While the variations in the preamble are important, major differences occurred in the operating section of the two drafts. The Jordanian version suggests “no later than 12 months” of negotiations, while the French version doubles the period to 24 months. 

In regard to settlements, the French appear to have a hard time accepting any reference to the “unilateral and illegal” Israeli settlement activities in the occupied territories. In the relevant Arab paragraph, the draft says that the UN Security Council calls on both parties to “abstain from any unilateral and illegal actions including settlement activities,” but the French simply rephrased the clause to state that the Security Council “urges both parties to engage seriously in the work of building trust and act together in the pursuit of peace.”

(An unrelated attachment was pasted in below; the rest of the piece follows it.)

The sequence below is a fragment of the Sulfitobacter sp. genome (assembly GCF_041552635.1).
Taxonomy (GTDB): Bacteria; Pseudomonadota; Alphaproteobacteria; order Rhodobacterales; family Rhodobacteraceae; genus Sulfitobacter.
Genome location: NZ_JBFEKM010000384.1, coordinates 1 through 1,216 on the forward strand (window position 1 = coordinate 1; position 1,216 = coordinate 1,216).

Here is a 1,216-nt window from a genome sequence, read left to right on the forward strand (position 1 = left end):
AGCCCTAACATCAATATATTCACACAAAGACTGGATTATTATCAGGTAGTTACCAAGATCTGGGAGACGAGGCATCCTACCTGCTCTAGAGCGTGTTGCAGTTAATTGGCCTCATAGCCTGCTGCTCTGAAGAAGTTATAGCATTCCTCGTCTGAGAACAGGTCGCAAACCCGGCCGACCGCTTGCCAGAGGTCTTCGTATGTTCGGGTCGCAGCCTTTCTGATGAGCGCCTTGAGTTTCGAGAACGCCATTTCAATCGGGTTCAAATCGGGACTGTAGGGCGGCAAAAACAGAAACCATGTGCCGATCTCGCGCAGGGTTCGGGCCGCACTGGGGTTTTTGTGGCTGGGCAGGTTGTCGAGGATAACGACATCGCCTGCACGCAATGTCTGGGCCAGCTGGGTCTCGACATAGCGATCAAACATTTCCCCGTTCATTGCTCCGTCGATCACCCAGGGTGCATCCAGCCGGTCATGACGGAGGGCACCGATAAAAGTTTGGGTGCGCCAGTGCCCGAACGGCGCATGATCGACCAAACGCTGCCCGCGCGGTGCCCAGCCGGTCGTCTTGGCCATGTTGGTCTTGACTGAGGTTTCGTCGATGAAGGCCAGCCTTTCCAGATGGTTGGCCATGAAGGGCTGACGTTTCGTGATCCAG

France again accommodates Netanyahu’s demands for a demilitarized Palestinian state by calling for “security agreements that respect the sovereignty of a non-militarized state of Palestine, including through a full-phased withdrawal of Israeli security forces which will end the occupation that began in 1967.” The Arab version, however, talks about security arrangements “including through a third-party presence, which guarantee and respect the sovereignty of a State of Palestine, including through a full and phased withdrawal of Israeli security forces which will end the occupation that began in 1967.” 

On the issue of Palestinian refugees, clear differences emerge. The draft presented by Jordan talks about a “just and agreed solution to the Palestine refugee question on the basis of the Arab Peace Initiative, international law and relevant United Nations resolutions, including resolution 194 (III).” The French added the term of a “fair and realistic” solution to the refugee question and dropped the Arab Peace Initiative, international law, relevant UN resolutions and Resolution 194 from their version.